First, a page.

Lawsuit Alleges Facebook Duped Advertisers, Publishers With Inflated Video Stats

Mark Zuckerberg

Lawsuit Alleges Facebook Inflated Video View Statistics to Fool Advertisers The Associated Press 17 Oct 2018

In reality, the company only included those who had viewed a video for three seconds or more when calculating this metric, leaving out everyone who clicked away before three seconds. This calculation tactic inflated the average viewing times by 60-80%, the social network told an ad-buying agency at the time.

"In addition to Facebook knowing about the problem far longer than previously acknowledged, Facebook's records also show that the impact of its miscalculation was much more severe than reported", the filing says. However, the lawsuit claims that the average view times were inflated up to 900 percent.

At the time, Facebook claimed it only discovered the problem "about a month" earlier and had fixed it right away.

A legal-filing brought against the social network by a group of small advertisers contends that Facebook knowingly falsified its average viewership statistics for over a year as a means of duping advertisers into signing up for video ads in the false belief that more members were viewing them than was actually the case. At the time, large swaths of the complaint were blacked out, including the information forming the basis of the fraud allegations.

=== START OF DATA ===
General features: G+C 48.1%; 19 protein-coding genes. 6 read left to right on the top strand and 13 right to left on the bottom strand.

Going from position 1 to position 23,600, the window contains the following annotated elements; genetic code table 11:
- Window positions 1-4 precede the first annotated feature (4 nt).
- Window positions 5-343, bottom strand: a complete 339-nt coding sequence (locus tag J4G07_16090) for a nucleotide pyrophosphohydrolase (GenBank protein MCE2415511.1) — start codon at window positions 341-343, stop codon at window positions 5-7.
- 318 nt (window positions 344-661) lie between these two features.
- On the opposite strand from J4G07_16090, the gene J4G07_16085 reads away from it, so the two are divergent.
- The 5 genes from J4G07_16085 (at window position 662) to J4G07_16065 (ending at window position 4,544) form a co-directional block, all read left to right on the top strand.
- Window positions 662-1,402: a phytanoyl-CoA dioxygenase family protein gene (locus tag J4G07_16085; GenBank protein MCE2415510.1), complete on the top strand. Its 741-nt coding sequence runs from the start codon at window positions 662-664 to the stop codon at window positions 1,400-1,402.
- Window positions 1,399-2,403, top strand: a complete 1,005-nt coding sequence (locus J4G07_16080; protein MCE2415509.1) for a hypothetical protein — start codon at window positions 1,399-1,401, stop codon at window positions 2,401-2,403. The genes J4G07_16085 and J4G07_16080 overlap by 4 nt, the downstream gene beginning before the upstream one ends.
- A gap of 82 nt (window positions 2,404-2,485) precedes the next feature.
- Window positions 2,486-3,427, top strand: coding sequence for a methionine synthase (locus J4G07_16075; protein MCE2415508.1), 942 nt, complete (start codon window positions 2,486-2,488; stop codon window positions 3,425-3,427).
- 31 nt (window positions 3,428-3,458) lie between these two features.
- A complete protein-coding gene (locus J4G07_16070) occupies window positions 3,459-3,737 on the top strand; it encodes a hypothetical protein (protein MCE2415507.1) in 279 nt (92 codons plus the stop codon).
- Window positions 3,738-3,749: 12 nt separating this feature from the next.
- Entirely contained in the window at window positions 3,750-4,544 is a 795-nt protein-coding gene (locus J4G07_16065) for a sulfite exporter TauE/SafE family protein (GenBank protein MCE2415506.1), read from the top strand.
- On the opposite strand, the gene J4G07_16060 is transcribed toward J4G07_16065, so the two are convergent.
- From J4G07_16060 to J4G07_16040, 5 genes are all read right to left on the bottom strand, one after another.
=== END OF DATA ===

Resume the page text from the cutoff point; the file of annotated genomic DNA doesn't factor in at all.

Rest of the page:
The marketer added claims of fraud and a request for punitive damages in its amended complaint, which it filed in federal court in Oakland, California. The complaint also alleges that Facebook's errors were more significant than reported in 2016.

"Facebook's internal efforts behind the scenes reflect a company mentality of reckless indifference toward the accuracy of its metrics", the advertisers said in Tuesday's filing. "We told our customers about the error when we discovered it - and updated our help center to explain the issue", a company spokeswoman told the Journal. Facebook claimed it calculated the "average duration of video viewed" by dividing the total time users' spent watching a video by the total number people who watched it.

"This lawsuit is without merit and we've filed a motion to dismiss these claims of fraud". It countered: "Suggestions that we in any way tried to hide this issue from our partners are false", the company said in a statement.

Early past year, Facebook agreed to have the Media Rating Council audit its ad metrics, and it now also shows advertisers independent analysis from third-party measurement firms. Among other sources, the suit drew on a report by industry group Video Advertising Bureau showing that Facebook's audience reach estimates in every U.S. state were higher than the states' actual populations according to the USA census.

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